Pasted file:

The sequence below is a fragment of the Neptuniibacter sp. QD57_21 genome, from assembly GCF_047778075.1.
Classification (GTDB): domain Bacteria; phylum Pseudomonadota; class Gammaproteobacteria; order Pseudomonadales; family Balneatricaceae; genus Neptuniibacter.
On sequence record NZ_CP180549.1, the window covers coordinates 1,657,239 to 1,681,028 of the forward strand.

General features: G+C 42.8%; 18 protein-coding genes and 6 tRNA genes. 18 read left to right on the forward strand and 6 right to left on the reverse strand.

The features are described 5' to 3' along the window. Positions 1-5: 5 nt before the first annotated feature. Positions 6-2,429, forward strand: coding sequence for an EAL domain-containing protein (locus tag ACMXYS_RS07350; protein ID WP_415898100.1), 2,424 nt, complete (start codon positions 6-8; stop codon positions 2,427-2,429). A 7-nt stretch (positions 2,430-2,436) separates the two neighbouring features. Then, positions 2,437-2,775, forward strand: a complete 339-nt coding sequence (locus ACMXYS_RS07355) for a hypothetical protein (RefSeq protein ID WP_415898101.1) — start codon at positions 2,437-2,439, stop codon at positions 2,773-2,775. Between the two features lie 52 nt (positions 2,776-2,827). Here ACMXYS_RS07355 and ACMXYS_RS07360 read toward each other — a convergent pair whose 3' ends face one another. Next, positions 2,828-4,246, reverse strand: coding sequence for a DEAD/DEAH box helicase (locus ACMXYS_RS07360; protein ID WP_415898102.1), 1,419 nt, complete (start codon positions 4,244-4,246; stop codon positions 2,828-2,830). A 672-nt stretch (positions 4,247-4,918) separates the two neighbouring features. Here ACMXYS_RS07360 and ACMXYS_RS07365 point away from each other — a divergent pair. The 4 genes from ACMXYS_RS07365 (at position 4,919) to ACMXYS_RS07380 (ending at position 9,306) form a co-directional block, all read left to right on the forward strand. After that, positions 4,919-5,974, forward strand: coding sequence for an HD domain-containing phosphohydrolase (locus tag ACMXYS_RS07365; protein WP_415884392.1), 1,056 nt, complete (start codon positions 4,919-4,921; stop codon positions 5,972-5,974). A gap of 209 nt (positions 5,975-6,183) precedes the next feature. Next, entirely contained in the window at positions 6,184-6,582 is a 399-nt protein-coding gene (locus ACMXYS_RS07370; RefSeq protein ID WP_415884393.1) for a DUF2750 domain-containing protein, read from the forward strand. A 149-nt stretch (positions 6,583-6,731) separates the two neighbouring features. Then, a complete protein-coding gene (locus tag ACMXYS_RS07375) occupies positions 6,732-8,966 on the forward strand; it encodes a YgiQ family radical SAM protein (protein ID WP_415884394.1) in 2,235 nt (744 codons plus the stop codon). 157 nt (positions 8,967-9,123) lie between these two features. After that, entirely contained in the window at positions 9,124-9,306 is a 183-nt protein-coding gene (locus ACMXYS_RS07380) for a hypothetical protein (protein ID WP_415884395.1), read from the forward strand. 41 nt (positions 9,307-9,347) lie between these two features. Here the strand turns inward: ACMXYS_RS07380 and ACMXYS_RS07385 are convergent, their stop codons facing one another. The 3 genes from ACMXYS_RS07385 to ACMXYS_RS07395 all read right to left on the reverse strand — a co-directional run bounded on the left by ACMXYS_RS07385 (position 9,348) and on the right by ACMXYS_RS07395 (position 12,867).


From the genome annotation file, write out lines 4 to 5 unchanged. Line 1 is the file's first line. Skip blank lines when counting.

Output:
General features: G+C 42.8%; 18 protein-coding genes and 6 tRNA genes. 18 read left to right on the forward strand and 6 right to left on the reverse strand.

The features are described 5' to 3' along the window. Positions 1-5: 5 nt before the first annotated feature. Positions 6-2,429, forward strand: coding sequence for an EAL domain-containing protein (locus tag ACMXYS_RS07350; protein ID WP_415898100.1), 2,424 nt, complete (start codon positions 6-8; stop codon positions 2,427-2,429). A 7-nt stretch (positions 2,430-2,436) separates the two neighbouring features. Then, positions 2,437-2,775, forward strand: a complete 339-nt coding sequence (locus ACMXYS_RS07355) for a hypothetical protein (RefSeq protein ID WP_415898101.1) — start codon at positions 2,437-2,439, stop codon at positions 2,773-2,775. Between the two features lie 52 nt (positions 2,776-2,827). Here ACMXYS_RS07355 and ACMXYS_RS07360 read toward each other — a convergent pair whose 3' ends face one another. Next, positions 2,828-4,246, reverse strand: coding sequence for a DEAD/DEAH box helicase (locus ACMXYS_RS07360; protein ID WP_415898102.1), 1,419 nt, complete (start codon positions 4,244-4,246; stop codon positions 2,828-2,830). A 672-nt stretch (positions 4,247-4,918) separates the two neighbouring features. Here ACMXYS_RS07360 and ACMXYS_RS07365 point away from each other — a divergent pair. The 4 genes from ACMXYS_RS07365 (at position 4,919) to ACMXYS_RS07380 (ending at position 9,306) form a co-directional block, all read left to right on the forward strand. After that, positions 4,919-5,974, forward strand: coding sequence for an HD domain-containing phosphohydrolase (locus tag ACMXYS_RS07365; protein WP_415884392.1), 1,056 nt, complete (start codon positions 4,919-4,921; stop codon positions 5,972-5,974). A gap of 209 nt (positions 5,975-6,183) precedes the next feature. Next, entirely contained in the window at positions 6,184-6,582 is a 399-nt protein-coding gene (locus ACMXYS_RS07370; RefSeq protein ID WP_415884393.1) for a DUF2750 domain-containing protein, read from the forward strand. A 149-nt stretch (positions 6,583-6,731) separates the two neighbouring features. Then, a complete protein-coding gene (locus tag ACMXYS_RS07375) occupies positions 6,732-8,966 on the forward strand; it encodes a YgiQ family radical SAM protein (protein ID WP_415884394.1) in 2,235 nt (744 codons plus the stop codon). 157 nt (positions 8,967-9,123) lie between these two features. After that, entirely contained in the window at positions 9,124-9,306 is a 183-nt protein-coding gene (locus ACMXYS_RS07380) for a hypothetical protein (protein ID WP_415884395.1), read from the forward strand. 41 nt (positions 9,307-9,347) lie between these two features. Here the strand turns inward: ACMXYS_RS07380 and ACMXYS_RS07385 are convergent, their stop codons facing one another. The 3 genes from ACMXYS_RS07385 to ACMXYS_RS07395 all read right to left on the reverse strand — a co-directional run bounded on the left by ACMXYS_RS07385 (position 9,348) and on the right by ACMXYS_RS07395 (position 12,867).